Most of the time when I hear Led Zeppelin covers, it’s usually just hard rock and heavy metal bands recreating the songs, although they covered folk, country, soul, and funk along the way as well. One can’t deny their influence on countless artists (Heart, Tori Amos, The Black Crowes) and a generation of fans who appreciated the hammer of the Gods, but I think because of the power and myths of their music, people stay away for whatever reason. Guitarist Teddy Presberg decided to show his love of the band by creating The Resistance Organ Trio with Leclare Stevenson (organ, bass, and piano) and drummer Kyle Honeycutt to show people how LZ’s music can be reinterpreted, and without vocals.
The Resistance Organ Trio Does Led Zeppelin (Outright) adds a little… I was going to say the trio adds elements of soul, funk, and gospel to Led Zeppelin’s music, but I think what they’re doing is playing the role of the music doctor by extracting it from the original songs, and reveal to people what they’ve really been hearing all these years. “Your Time Is Gonan Come” is known for its church organ vibe courtesy of John Paul Jones, and here it remains in the church. With the vocals being replaced by Presberg’s guitar, you hear him play not only the vocal melody but add his own brilliant solo to it, not as a means to upstage Jimmy Page but to just add a new perspective, as any musician would. “What Is And What Should Never Be” gets into a blues/jazz motif wit ha major boost from Stevenson taking it deep into Jimmy Smith territory. Bonus points for the panning at the end of the song where guitar is on the left, complimented by Stevenson on the right, bouncing back and forth. In “The Immigrant Song” (free download), I liked how the ending of the song is extended and explored, which is what Zeppelin did when they performed the song. The thing I felt was lacking was the intense bass riffs played by Jones, for me one of the best bass riffs Zeppelin ever made.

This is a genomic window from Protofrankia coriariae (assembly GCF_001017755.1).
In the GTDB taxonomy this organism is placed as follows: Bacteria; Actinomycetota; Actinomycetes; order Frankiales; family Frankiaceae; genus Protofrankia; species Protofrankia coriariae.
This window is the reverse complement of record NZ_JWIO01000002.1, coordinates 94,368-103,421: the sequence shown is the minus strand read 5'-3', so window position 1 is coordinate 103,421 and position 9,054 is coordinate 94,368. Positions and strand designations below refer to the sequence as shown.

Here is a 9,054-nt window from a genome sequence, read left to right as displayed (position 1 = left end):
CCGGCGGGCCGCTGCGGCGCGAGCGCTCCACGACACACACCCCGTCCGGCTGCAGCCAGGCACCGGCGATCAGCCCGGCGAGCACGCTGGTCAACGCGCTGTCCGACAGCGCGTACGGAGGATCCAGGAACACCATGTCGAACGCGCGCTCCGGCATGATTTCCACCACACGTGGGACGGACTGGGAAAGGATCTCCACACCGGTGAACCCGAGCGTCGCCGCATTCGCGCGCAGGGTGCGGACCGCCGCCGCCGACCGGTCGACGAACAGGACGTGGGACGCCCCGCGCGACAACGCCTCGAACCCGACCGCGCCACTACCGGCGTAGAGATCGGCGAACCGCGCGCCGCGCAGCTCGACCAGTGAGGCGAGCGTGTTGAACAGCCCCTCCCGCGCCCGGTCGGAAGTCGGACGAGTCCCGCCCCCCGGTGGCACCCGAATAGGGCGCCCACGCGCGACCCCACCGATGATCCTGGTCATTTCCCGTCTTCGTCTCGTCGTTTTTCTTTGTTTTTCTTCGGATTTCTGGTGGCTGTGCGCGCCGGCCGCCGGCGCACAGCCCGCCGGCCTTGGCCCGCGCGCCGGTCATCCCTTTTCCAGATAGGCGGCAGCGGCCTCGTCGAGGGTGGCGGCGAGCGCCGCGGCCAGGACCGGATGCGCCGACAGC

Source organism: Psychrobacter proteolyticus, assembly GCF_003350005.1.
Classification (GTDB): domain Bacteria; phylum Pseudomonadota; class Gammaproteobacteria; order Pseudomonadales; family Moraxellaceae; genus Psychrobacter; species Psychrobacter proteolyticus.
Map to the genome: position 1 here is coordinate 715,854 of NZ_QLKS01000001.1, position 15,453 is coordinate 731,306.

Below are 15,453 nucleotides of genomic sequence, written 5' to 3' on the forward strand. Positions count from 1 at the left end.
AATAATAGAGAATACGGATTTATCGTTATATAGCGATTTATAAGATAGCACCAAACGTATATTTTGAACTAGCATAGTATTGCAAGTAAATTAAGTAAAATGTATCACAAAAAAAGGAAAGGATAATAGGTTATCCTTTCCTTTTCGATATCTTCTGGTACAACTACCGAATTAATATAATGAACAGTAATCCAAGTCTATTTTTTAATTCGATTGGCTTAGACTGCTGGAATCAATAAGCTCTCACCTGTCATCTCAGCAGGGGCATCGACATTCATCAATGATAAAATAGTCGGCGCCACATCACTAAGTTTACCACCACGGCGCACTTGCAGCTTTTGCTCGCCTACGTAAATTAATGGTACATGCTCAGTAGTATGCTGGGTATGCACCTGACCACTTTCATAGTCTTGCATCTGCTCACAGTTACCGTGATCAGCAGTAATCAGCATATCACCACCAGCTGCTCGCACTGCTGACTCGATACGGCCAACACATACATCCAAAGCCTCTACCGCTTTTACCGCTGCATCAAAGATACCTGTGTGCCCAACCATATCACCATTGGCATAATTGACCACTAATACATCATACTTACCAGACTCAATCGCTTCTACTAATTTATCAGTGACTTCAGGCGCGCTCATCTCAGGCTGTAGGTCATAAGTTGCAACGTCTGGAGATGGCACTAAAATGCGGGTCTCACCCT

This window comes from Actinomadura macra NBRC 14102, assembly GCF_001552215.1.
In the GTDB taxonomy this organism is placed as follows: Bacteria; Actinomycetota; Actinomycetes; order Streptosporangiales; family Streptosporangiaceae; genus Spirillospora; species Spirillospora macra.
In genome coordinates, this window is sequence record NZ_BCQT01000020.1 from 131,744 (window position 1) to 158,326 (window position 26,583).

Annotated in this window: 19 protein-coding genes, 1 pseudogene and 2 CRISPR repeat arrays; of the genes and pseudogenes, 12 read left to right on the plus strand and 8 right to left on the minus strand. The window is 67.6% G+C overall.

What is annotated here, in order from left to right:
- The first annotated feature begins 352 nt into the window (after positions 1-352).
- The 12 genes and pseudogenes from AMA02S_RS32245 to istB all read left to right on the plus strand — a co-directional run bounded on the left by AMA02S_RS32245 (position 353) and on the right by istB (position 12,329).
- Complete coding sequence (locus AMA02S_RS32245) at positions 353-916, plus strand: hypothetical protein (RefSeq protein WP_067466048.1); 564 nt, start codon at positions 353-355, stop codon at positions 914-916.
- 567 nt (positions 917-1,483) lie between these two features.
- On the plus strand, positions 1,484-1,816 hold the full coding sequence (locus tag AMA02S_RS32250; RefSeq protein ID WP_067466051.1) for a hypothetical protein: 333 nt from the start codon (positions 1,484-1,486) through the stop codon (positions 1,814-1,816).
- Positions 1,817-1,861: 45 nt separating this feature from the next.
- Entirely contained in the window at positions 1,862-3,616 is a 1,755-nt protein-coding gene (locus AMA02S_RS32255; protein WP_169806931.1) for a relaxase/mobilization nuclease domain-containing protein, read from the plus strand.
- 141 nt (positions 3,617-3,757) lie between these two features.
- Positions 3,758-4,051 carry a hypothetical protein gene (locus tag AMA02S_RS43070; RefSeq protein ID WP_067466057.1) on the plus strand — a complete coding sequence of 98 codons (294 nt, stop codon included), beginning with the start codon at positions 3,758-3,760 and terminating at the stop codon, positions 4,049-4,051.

As a lifelong fan of LZ, I love everything they did. The uptempo tracks are performed honorable to the originals, but Presberg and friends take the slower and mellower songs and really go on the voyages LZ’s songs did on their own. I would have loved to have heard a medley that finally united “Since I’ve Been Loving You” and “Tea For One” in some fashion, but maybe they could do that in a live setting. As it stands, The Resistance Organ Trio Does Led Zeppelin is a tribute album that will hopefully make people listen to LZ’s songs in an all new light, or maybe notice things that have existed but not have been highlighted until they heard this. It would be interesting if someone’s first exposure to the work of LZ was with this tribute. In turn, the album shows the continued progression of Presberg as a musician, and also shows Stevenson and Honeycutt as musicians that should be recognized for their talents as well. The name of the trio is meant to focus on the organ, which you can interpret as is or as a metaphor, so Stevenson may a primary focus but listen to the trio as a collective with individual talents. If the “organ” did Led Zeppelin as if LZ was a passionate woman who was confident of all of her capabilities, then it did it until it was content, although I’d like to think she would want a lot more. Musically, LZ’s last musical words was “I’m Gonna Crawl” so Presberg, Honeycutt, Stevenson: you know what to do. Boogie chillens.
(The album will be released digitally on September 17th, CD version two weeks later.)